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Moore v. Harper at the High Court

The justices hear the landmark elections case.

December 6, 2022

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Wednesday morning, the Supreme Court heard oral arguments in Moore v. Harper. Prominent conservative judge J. Michael Luttig, raising an alarm, called it “the most important case, since the founding, for American democracy.” Let’s hope not. 

After all, the Supreme Court should rule — decisively, and unanimously — that this fringe notion is not the law of the land, never has been, and never will be. 

Regular readers know the facts: the Court is being asked to rule that the U.S. Constitution gives state legislatures exclusive power over redistricting and election rules, with no checks and balances from state constitutions, state courts, governors, or voters via ballot measures. 

Often, lawyers try to come up with scary hypotheticals to show the logic of an argument. Here, the facts of Moore v. Harper are scary enough. North Carolina is narrowly divided between the parties. Yet the legislature produced a gerrymandered congressional map with eleven Republican seats and just four Democratic ones. The state supreme court struck it down for violating the North Carolina constitution. The legislature now says that state courts and constitutions have no role in redistricting — state lawmakers can do whatever they want when it comes to federal elections.

It’s a breathtaking claim, and it’s made up. It’s not a “theory” — as NYU Law professor Melissa Murray puts it, it’s fan fiction. No state runs its affairs that way. The U.S. Supreme Court has rejected it repeatedly. James Madison would flip his powdered wig.

The amicus (“friend of the court”) briefs against the legislature’s claim have been fairly overwhelming. The cofounder of the Federalist Society. George W. Bush’s lawyer in the Florida recount. Every single historian and scholar of note, led by Rosemarie Zagarri of George Mason and Jack Rakove of Stanford. Republican and Democratic politicians and election officials. All have weighed in.

The chief judges of all fifty state courts wrote with alarm that this would cut out their key role in protecting voting rights. It’s a core federalism argument. 

This Court, of course, likes to say it is originalist. The provision now under debate — the Elections Clause — was put in the Constitution by James Madison precisely because the Founders did not trust state legislatures, thinking they would be captured by “factions” and would gerrymander and engage in vote suppression. (They did not use those words.) Madison explained at the Constitutional Convention that “it was impossible to foresee all the abuses” legislators would try to enact. Indeed, those worries were among the main reasons the Founders convened in Philadelphia in the first place. They wouldn’t have adopted a clause giving state legislatures unfettered power over elections. They knew full well there were state constitutions — in fact, they were really proud of that fact. The history for the independent state legislature theory’s claim is so threadbare that advocates have resorted to citing phony historical documents.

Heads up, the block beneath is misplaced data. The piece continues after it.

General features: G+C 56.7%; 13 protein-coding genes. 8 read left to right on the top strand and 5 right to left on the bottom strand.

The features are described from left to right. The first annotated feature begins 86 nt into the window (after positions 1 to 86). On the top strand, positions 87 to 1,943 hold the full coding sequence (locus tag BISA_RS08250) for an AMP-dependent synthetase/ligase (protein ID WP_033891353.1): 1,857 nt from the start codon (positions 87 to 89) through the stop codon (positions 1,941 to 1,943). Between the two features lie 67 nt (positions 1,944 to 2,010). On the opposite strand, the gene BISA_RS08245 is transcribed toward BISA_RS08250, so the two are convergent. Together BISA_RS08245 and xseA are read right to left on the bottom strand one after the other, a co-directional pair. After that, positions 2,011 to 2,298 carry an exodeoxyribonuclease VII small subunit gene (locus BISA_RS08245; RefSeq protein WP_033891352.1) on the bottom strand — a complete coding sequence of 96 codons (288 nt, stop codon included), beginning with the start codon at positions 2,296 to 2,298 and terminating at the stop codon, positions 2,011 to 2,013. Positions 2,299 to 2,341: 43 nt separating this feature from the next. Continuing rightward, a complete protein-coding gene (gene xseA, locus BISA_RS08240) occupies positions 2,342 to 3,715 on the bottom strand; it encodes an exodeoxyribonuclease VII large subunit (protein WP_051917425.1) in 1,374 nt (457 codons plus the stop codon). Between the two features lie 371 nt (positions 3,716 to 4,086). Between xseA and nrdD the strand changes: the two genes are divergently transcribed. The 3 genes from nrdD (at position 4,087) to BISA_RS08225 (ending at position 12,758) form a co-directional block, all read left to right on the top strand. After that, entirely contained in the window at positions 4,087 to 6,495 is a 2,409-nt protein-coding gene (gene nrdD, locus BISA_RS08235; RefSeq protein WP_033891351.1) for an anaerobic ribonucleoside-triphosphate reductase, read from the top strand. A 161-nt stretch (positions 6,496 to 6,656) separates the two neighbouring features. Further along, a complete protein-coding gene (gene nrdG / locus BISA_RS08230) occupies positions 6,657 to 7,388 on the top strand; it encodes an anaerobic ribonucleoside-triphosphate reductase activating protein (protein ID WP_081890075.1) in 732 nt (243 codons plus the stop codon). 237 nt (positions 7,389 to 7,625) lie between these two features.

The justices also purport to be “textualists.” The Constitution says the “legislature” sets the “times, places, and manner” of federal elections but that “Congress may at any time by Law make or alter” those rules. Nobody would argue that the use of “Congress” means presidents can’t sign or veto election laws, or that the U.S. Constitution doesn’t apply, or that the Supreme Court can’t judge the constitutionality of a federal voting statute. Yet that’s literally what the theory’s supporters argue about the use of “legislature” in the first half of the sentence. If “Congress” were interpreted this way, then lawmakers could raise or cut taxes without worrying about presidents signing or vetoing. This is sophistry, and not very sophisticated sophistry at that. 

Proponents of the independent state legislatures have tried to scramble and backtrack: Surely there’s a middle path, a “lite” version of the theory. Actually, there isn’t. 

They claim there’s some difference between state constitutional rules that govern procedure and those that limit substance. In reality, there’s no difference, and assigning federal judges the job of sorting that out is a recipe for clogged and chaotic courts. It’s nutty to say that citizens of a state could adopt a provision requiring a secret ballot, say, but not “free and fair elections,” as so many constitutions do.

The nine justices should remember that their ruling will have concrete and possibly catastrophic consequences in the real world. The Brennan Center’s brief catalogs all the court rulings, constitutional provisions, and rules that would be struck down if the Court acts unwisely. It would be sheer chaos.  

My colleagues Eliza Sweren-Becker and Ethan Herenstein explain here the many logical flaws and incoherence of these watered-down versions of the independent state legislature theory. But notice this about the proposals: every one of them takes important powers away from governors, judges, and the voters themselves and concentrates power in the hands of state legislatures.

The Supreme Court justices have a chance to speak clearly — when it comes to this kind of tendentious power grab, they should just say no.